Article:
Major border incidents unlikely but the upcoming Russia-Belarus military exercises demonstrate the extent of Russia’s potential reach.
A numbers game
Zapad-2017 is a joint strategic exercise by the Russian and Belarusian armed forces, planned for 14–20 September 2017. It will take place in Belarus and parts of the Western Military District of Russia, including Leningrad, Pskov, Novgorod and Smolensk regions, as well as in Kaliningrad region, the Russian exclave on the southeastern shore of the Baltic Sea between Poland and Lithuania.
According to Russian official statements, the exercise will involve a total of 12,700 Russian and Belarusian military personnel, 370 armoured vehicles (including 200 tanks), 250 artillery units, and over 70 aircraft. The number of troops is below the threshold of 13,000 which under OSCE rules would require mandatory formal notification and invitation of observers. According to the Baltic States, the last Zapad-series exercise in 2013 involved 75,000 military personnel, six times higher than Russia disclosed. IHS Markit has no evidence to support these claims, but it is quite likely that Russia has under-reported the numbers of Russian troops participating in order to avoid closer international scrutiny.
We assesses that Russia's key objective in Zapad-2017 is to demonstrate its upgraded military capabilities to its Western neighbours, in order to discourage what would be regarded as any hostile moves against Moscow, or its ally Belarus. The exercise will likely be used to demonstrate the modernisation of Russian armed forces in the past decade, and demonstrate their capability to counter a range of military threats to its ally Belarus, whether of conventional attack or asymmetric fostering of separatism. If Russian forces deployed to take part in Zapad-2017 are larger than the officially declared number, this would serve as an indicator of such demonstration.
Moscow is also likely to use the exercise to pressure Belarus into a closer political and military alliance, pushing for establishment of its new military bases on Belarusian territory. But Russia is more likely to use trade disputes rather than military threats to achieve this goal. It is probably not coincidental that in late August Russia accused Belarus of breaking trade rules by re-exporting embargoed EU foods into the Russian market. Further trade disputes would serve as indicators to watch. Additionally, the withdrawal (or lack thereof) of Russian troops from Belarus upon the completion of the exercise would serve as another important indicator of reducing or increasing risk.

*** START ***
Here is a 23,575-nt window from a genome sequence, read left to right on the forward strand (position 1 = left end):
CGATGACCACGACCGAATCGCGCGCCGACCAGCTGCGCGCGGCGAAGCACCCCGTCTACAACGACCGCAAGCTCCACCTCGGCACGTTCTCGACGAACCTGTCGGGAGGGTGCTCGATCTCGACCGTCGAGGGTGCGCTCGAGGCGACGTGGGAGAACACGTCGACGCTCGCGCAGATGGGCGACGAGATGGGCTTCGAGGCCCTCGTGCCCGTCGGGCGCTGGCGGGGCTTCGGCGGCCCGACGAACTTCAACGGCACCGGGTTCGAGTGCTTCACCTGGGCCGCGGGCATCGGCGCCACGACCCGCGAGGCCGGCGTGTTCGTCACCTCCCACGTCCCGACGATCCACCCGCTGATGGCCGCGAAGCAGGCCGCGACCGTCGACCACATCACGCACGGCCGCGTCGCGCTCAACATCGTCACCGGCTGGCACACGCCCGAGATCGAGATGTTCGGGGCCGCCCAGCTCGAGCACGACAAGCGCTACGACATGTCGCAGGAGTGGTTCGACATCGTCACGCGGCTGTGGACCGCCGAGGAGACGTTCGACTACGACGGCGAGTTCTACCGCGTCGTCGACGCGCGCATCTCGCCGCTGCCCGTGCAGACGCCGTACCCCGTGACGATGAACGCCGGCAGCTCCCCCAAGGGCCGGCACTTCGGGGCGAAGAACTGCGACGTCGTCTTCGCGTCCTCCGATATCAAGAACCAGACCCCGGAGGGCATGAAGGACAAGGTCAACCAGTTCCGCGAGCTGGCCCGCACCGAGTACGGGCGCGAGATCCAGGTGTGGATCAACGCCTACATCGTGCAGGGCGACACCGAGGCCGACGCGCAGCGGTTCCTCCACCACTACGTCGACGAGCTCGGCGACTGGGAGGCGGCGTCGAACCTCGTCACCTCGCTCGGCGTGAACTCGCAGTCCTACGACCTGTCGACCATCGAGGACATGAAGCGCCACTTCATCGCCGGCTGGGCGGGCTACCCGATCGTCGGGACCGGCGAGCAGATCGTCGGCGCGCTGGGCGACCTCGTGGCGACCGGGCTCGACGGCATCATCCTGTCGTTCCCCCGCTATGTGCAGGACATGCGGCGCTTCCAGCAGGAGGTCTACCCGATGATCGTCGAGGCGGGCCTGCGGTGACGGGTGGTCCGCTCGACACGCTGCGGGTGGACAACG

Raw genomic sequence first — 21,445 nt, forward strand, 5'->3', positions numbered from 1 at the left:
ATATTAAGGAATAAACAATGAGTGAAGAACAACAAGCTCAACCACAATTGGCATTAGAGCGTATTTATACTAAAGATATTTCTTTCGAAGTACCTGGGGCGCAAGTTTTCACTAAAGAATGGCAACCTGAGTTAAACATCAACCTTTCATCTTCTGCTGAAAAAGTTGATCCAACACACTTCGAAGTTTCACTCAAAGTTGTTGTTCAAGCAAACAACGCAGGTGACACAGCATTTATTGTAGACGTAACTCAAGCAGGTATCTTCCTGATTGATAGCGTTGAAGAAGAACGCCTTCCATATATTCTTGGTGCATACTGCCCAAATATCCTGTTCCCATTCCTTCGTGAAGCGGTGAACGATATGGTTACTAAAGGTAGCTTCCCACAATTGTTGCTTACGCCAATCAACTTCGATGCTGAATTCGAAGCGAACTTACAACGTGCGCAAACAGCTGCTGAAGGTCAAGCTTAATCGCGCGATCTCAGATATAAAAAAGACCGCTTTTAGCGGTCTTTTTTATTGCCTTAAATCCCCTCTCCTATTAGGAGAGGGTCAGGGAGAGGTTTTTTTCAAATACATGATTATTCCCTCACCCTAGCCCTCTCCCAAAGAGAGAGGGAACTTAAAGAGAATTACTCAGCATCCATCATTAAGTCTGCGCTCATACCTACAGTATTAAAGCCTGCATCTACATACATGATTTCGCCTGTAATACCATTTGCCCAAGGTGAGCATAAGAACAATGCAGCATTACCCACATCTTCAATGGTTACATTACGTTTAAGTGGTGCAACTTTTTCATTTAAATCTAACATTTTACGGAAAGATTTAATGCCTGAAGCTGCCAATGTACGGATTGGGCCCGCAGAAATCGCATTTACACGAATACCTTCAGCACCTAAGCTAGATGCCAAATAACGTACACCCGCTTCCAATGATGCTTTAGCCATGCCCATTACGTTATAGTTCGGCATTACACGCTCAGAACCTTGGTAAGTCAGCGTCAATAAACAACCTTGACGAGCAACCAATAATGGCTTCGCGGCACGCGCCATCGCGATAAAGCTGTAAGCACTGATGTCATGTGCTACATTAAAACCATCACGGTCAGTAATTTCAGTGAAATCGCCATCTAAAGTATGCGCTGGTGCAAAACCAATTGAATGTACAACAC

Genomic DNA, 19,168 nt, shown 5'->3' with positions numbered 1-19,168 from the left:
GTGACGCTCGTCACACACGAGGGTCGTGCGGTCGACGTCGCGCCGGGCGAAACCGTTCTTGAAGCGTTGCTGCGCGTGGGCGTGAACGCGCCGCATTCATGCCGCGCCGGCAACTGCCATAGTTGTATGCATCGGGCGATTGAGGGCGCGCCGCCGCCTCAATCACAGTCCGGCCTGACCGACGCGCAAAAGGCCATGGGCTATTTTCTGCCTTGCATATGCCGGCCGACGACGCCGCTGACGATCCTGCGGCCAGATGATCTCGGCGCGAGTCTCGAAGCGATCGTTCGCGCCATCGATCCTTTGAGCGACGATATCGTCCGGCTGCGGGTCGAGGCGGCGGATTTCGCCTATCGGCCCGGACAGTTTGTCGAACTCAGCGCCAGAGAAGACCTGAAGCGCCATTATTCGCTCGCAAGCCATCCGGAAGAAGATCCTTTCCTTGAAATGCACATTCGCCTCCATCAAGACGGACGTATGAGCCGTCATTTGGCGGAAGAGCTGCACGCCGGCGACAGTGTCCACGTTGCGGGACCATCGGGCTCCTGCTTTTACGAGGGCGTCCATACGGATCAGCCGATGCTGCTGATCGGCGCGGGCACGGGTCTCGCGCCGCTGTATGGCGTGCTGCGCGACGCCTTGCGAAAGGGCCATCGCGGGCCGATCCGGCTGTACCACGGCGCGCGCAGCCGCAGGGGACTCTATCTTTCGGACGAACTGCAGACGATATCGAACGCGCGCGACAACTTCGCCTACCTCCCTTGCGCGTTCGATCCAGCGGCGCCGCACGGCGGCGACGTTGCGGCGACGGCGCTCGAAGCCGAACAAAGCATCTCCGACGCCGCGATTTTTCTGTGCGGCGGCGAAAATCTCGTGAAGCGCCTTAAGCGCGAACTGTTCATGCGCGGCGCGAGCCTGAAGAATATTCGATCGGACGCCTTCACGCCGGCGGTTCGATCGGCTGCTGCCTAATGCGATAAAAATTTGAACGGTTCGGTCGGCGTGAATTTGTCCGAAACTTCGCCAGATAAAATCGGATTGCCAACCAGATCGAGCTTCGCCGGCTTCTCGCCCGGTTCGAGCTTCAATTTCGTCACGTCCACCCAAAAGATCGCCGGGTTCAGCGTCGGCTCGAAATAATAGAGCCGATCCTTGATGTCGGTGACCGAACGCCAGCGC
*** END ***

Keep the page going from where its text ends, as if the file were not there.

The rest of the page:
Outlook and implications
However, outright Russian occupation of Belarus, or any significant border incidents on the borders with NATO member states or Ukraine, are unlikely. First, this time Russia has not been conducting the kinds of information operations and propaganda that prepared the ground for military operations into both Georgia and Ukraine, ostensibly in response to requests for intervention. Second, Russia is aware that any permanent incursions into Ukraine would be likely to trigger new Western sanctions and would probably further mobilise Ukraine into a unified polity opposed to increased Russian influence – both results would be counterproductive to Russian strategy. Third, in the Baltic States and Poland in the past two years there has been a significant improvement in defence capabilities, including NATO's deployment of small, but politically significant, multinational deterrent forces, fully operational since August 2017. Moscow is aware that any military conflict in the Baltics would risk quickly escalating to an interstate war with NATO, which Russia would be unlikely to risk. On 6 September NATO Secretary General Jens Stoltenberg, while visiting Estonia, said that Zapad-2017 exercise does not pose a direct threat to any of NATO member states.
At the same time, Russia is likely to use what has become its routine tactic of small-scale intimidation, especially in airspace bordering the Baltic States, Poland and Ukraine. Incidents of Russian military aircraft flying close to or into the airspace of its neighbours, particularly the Baltic States, and buzzing NATO aircraft over the international waters of the Baltic Sea, will be likely. They are likely to be contained and have no more than a temporary impact on civilian aircraft and commercial shipping operations.
Alex Kokcharov is a Principal Analyst with the Country Risk and Forecastings Europe & Commonwealth of Independent States (CIS) team at IHS Markit.
Posted 11 September 2017